Presented by Neuroimmunology Discussion Group
The Third Path: Chemokines in Neuronal Communication
Posted April 23, 2007
Chemokines are a family of small cytokines whose name derives from their ability to induce chemotaxis in immune cells. The family is divided into four groups based on the number and location of the cysteine disulfide bridges that determine the three-dimensional structure of the protein.
At a February 5, 2007, Academy meeting, Martin Adler discussed the chemokine hypothesis of interneuronal communication. He proposed that chemokines are present in neurons, coreleased with neurotransmitters, and act on receptors at adjacent neurons. Receptor action may lead to changes in neuronal excitability or affect the phosphorylation state (and thus the sensitivity) of other membrane receptors.
Use the tabs above to find a meeting report and multimedia from this event.
Adler MW, Geller EB, Chen X, Rogers TJ. 2006. Viewing chemokines as a third major system of communication in the brain. AAPS J. 7: E865-870. FULL TEXT
Adler MW, Rogers TJ. 2005. Are chemokines the third major system in the brain? J. Leukoc. Biol. 78: 1204-1209. FULL TEXT
Banisadr G, Skrzydelski D, Kitabgi P, et al. 2003. Highly regionalized distribution of stromal cell-derived factor-1/CXCL12 in adult rat brain: constitutive expression in cholinergic, dopaminergic and vasopressinergic neurons. Eur. J. Neurosci. 18: 1593–1606.
Chen X, Geller EB, Rogers T, Adler MW. 2006. Rapid heterologous desensitization of antinociceptive activity between mu or delta opioid receptors and chemokine receptors in rats. Drug Alcohol Depend. [Epub ahead of print].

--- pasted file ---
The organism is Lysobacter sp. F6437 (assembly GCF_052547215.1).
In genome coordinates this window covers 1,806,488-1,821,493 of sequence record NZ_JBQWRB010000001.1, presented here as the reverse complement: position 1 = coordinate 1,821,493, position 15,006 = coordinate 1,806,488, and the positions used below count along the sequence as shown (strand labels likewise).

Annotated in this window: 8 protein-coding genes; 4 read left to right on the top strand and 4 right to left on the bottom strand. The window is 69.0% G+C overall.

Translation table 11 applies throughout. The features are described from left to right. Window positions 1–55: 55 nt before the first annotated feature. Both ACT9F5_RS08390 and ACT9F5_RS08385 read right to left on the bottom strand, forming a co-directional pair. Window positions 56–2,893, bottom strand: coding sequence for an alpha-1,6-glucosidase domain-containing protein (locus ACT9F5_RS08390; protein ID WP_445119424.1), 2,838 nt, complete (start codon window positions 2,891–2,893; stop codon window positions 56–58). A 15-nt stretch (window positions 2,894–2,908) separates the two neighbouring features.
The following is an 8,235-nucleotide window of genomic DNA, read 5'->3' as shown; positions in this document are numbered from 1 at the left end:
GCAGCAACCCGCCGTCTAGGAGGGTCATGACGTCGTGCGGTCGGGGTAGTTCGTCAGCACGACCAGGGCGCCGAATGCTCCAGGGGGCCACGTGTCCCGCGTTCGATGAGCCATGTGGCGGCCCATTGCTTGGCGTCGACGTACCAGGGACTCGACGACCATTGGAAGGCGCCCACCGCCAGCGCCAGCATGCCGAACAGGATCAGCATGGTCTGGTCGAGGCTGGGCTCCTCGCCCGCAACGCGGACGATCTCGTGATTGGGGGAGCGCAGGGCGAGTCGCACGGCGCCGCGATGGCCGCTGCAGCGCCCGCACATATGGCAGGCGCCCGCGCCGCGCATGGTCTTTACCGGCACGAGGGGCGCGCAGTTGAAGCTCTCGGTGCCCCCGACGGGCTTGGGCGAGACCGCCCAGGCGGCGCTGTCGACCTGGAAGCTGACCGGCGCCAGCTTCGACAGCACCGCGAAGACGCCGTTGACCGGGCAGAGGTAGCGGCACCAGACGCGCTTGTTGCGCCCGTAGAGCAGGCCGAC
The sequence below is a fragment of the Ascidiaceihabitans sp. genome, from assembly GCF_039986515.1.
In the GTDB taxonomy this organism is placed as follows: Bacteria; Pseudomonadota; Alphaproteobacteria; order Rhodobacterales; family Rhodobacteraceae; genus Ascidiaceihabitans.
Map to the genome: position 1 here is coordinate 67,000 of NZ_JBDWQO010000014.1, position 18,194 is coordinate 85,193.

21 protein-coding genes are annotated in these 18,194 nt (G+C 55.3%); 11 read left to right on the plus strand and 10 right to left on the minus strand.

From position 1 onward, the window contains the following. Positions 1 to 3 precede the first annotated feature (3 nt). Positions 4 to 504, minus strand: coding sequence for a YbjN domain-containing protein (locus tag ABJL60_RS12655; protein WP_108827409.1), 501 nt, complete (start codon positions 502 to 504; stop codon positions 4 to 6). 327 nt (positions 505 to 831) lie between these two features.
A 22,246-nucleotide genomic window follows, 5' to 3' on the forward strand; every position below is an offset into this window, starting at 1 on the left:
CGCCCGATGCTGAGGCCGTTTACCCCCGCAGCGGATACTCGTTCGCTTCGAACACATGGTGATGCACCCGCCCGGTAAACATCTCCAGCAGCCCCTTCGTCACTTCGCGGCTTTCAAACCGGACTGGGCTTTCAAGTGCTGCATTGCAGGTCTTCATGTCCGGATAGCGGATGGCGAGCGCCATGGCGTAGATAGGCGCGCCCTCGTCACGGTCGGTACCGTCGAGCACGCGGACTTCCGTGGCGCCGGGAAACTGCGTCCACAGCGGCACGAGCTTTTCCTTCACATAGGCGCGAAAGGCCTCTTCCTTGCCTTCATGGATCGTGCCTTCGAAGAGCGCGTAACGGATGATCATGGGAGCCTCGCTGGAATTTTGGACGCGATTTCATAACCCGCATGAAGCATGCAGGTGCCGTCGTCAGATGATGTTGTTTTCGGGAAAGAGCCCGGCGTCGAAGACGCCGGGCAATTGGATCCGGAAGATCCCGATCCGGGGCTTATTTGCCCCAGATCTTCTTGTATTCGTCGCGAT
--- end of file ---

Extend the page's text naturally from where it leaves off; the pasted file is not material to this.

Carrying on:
Martin W. Adler, PhD
Temple University School of Medicine
e-mail | web site | publications
Martin Adler has a long career of studying how the endogenous opioids are involved in physiological processes like nociception, thermoregulation, and immune function. Recent interests focus on the interaction between the chemical messengers of the nervous system, like opioids, and the chemical messengers of the immune system, like cytokines and chemokines.
Adler was educated in New York City, completing a bachelor of arts degree at New York University, a bachelor of science degree at the Brooklyn College of Pharmacy, a master of science degree at Columbia Univeristy, and a doctorate at Albert Einstein College of Medicine. He is now professor of pharmacology at Temple University School of Medicine in Philadelphia, and the director of Temple's Center for Substance Abuse Research. He also serves as the executive secretary of the College on Problems of Drug Dependence, a professional society of drug abuse researchers.
Jill U. Adams
Jill U. Adams is a scientist-turned-science-writer based in Albany, New York.